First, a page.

My wife has taken our two boys, 9 month old and 4 year old, and is denying me all contact with them. I already haven't seen or spoken to them in 2 weeks except for a 2 minute phone call with my 4 year old.

He was very distraught on the call, telling me he loved me and crying for me to come to see him. I have always been present in his life every day until now and it could take at least another 3-4 weeks for a court order to establish contact, although hopefully my wife will come to her senses before then.

My question is how do i explain my absence to my child, Do I tell him the truth, that his mother stopped me from seeing him, tell him in a more general sense than some people have stopped me from seeing him or do i just make up a complete lie ?

  • 2
    My sympathies. I can related to exactly how you feel. You always want to tell the truth to kids. They know the difference. But you don't need to tell the whole truth. Commented Feb 15, 2015 at 13:28
  • Hopefully things turn out well with the judge. They did in my case and after a long wait, I have equal custody. Commented Feb 15, 2015 at 13:28
  • @GeoffHutchison does the pain of not seeing them and not having them a part of your daily life ever go away. Do you think the time you were seperated had a big negative effect on your relationship with you children ? Commented Feb 15, 2015 at 14:50
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    Separation from one parent happens in lots of families, even for something as mundane as a long business trip. The effects would be best asked as a new question -- you have a good, focused one here, and that second one you just brought up can also be a good question.
    – Acire
    Commented Feb 15, 2015 at 15:29

2 Answers 2


I am so sorry to read this. You have my sympathy.

First (I hope you've done this already), hire a lawyer. Does your wife have the legal right to withhold visitation from you? Find out. If she doesn't want to see you, maybe she can drop your children off at a friend's so you could see them without fear of confrontation.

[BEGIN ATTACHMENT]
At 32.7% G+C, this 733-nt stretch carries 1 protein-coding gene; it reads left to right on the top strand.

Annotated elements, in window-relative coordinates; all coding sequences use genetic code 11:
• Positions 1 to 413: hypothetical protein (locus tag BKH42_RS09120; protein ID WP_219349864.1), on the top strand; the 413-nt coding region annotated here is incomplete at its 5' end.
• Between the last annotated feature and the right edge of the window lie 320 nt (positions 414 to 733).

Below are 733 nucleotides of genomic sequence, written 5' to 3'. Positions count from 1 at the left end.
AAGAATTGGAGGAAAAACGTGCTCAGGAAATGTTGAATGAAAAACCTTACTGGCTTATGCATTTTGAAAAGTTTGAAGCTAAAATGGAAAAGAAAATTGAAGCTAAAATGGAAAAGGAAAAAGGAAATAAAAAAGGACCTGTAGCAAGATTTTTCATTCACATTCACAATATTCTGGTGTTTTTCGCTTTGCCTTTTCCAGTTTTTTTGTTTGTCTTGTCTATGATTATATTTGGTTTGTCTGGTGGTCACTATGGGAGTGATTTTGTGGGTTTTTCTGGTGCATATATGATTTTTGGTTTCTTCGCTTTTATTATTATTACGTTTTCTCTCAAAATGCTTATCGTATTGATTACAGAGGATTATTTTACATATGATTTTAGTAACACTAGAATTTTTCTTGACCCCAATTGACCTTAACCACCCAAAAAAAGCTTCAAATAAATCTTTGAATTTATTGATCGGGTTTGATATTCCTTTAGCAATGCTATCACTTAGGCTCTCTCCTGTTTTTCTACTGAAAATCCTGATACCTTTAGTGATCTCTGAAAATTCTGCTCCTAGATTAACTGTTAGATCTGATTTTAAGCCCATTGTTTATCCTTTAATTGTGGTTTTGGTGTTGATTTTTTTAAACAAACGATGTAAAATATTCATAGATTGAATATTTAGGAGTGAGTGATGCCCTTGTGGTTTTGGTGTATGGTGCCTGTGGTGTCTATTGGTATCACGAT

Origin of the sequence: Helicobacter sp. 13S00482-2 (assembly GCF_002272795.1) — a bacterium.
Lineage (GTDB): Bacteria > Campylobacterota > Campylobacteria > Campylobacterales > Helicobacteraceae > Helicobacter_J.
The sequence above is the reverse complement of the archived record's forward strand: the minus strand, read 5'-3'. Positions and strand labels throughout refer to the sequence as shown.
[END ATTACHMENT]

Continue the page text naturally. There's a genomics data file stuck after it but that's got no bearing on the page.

Second, is there an equivalent to Fathers for equal rights in your country? Maybe they can help you as well. There is also information on co-parenting, etc.

Avoid blaming your wife to your children (ever). Read about co-parenting do's and don'ts. Don't lie to your child but don't go into details with him. Your problems with your wife belong to you and your wife, and should not be discussed per se with your son, which will cause him further pain. It is truthful to say you really want to see him right now, but because a judge has to give you permission (or whatever your lawyer advises you), you can't just yet. Tell him you love him, and that will never change.

I hope you're able to see your children very soon.

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    Another alternative might be something like "I wasn't allowed to see you, I missed you, and I'm glad I can see you now." And definitely something along the lines of "I love you and that won't change" or "I always love you, no matter what." Commented Feb 15, 2015 at 13:26

Two weeks is an eternity, but it is also a blip in time. If you had the power, I am 100% sure you'd alter time so that those weeks would be only seconds! A loving parent's absence is devastation no matter the duration!

First, assuming your ethics are as mine, do not lie! The truth told without regard to the listener, though, can be harmful. "Oh, son/daughter I want to be there with you but something bad that we both don't like isn't letting me! I'm working on it and I'll be there to give you a super-big hug and kiss just as soon as I can." -- it tells the truth, does not involve negativity with the mother, and simultaneously offers your child realistic hope.

The characteristics I just identified are those you want to keep forefront in your discussions with your child: 1) I am there for you; 2) I love you and will express that directly as soon as I am there; and 3) nothing will stop me from being there for you.

No matter the mother's faults, she may see the error of her current ways (see my previous posts as an example) and she will always be their mother, so doing your utmost to facilitate a positive relationship with both parents is in the best interest of your children, even if it feels (or truly is) challenging to support on your part.

I have been there and done that, so I truly understand the type of challenge you are currently undergoing and -- no offense intended -- I wish the best for your children (which is, I believe, why you posted here).

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